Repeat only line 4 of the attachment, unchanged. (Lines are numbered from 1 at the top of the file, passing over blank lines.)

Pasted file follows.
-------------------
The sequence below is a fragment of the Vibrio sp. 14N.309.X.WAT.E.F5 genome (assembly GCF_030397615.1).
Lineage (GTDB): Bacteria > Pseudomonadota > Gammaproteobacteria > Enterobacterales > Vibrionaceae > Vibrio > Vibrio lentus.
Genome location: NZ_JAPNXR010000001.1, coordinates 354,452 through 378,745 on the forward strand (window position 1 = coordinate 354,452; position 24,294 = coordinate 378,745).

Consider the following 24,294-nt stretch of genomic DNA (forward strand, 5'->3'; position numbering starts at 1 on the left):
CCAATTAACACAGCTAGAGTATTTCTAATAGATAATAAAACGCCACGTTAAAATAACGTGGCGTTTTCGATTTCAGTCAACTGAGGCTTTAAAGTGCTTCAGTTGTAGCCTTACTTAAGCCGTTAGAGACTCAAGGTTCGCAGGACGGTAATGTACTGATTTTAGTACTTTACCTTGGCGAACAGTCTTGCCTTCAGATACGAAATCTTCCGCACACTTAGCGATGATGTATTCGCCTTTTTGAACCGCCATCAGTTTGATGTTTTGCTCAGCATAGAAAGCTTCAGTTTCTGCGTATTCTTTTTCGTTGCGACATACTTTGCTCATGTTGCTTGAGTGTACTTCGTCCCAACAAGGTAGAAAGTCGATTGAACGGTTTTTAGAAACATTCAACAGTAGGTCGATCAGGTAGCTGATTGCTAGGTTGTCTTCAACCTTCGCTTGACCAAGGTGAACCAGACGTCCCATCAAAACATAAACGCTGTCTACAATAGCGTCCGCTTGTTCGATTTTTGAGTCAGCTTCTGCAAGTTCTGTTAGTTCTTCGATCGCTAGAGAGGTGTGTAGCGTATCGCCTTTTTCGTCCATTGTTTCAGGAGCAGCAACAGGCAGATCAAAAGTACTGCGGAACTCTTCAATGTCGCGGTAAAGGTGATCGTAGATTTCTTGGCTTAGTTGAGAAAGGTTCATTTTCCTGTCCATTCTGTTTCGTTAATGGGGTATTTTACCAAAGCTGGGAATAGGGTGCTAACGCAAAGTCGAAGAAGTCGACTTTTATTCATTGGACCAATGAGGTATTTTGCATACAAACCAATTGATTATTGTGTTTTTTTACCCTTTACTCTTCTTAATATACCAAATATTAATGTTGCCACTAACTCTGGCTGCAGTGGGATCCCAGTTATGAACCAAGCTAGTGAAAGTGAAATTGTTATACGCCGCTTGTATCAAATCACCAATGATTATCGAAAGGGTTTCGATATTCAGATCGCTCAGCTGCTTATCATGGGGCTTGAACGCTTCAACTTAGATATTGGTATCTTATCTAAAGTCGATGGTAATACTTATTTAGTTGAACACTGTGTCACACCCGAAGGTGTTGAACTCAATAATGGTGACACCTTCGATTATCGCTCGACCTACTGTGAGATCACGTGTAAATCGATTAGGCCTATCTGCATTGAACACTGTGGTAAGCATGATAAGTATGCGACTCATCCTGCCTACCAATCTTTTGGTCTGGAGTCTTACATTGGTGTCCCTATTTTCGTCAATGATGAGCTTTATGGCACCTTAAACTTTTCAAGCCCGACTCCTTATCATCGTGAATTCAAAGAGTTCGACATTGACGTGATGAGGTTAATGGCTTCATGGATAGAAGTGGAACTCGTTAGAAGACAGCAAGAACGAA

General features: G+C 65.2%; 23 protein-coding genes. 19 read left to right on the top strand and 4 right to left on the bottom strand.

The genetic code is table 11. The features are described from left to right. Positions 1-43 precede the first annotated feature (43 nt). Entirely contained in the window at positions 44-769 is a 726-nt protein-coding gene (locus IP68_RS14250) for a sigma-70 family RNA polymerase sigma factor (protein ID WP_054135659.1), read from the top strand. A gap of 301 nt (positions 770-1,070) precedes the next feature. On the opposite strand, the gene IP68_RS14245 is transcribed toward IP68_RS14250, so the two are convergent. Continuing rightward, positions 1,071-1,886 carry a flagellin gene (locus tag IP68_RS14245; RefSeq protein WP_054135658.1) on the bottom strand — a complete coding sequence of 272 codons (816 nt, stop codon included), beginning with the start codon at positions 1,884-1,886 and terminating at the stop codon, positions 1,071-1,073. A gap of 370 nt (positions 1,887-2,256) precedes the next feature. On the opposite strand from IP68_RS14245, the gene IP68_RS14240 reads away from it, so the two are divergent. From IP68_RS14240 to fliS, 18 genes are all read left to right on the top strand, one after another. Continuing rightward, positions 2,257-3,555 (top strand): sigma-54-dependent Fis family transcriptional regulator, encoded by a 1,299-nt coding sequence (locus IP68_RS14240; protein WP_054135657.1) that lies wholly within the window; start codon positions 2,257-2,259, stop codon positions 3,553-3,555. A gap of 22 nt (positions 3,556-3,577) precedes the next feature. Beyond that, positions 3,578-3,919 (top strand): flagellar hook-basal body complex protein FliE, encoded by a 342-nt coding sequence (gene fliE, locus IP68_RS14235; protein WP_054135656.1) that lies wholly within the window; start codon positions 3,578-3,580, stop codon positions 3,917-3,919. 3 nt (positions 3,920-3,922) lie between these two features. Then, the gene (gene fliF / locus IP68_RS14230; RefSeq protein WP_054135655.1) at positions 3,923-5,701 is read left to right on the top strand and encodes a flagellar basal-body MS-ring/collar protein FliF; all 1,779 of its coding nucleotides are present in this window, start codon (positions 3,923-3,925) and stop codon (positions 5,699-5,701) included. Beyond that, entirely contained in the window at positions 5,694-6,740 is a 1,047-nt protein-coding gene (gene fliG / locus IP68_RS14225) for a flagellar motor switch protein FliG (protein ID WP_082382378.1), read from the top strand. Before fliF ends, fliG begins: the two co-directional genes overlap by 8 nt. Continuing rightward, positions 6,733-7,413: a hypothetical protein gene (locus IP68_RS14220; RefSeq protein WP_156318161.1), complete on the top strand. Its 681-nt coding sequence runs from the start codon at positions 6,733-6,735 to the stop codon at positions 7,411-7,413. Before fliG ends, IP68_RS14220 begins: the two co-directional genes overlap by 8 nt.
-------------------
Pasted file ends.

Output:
Consider the following 24,294-nt stretch of genomic DNA (forward strand, 5'->3'; position numbering starts at 1 on the left):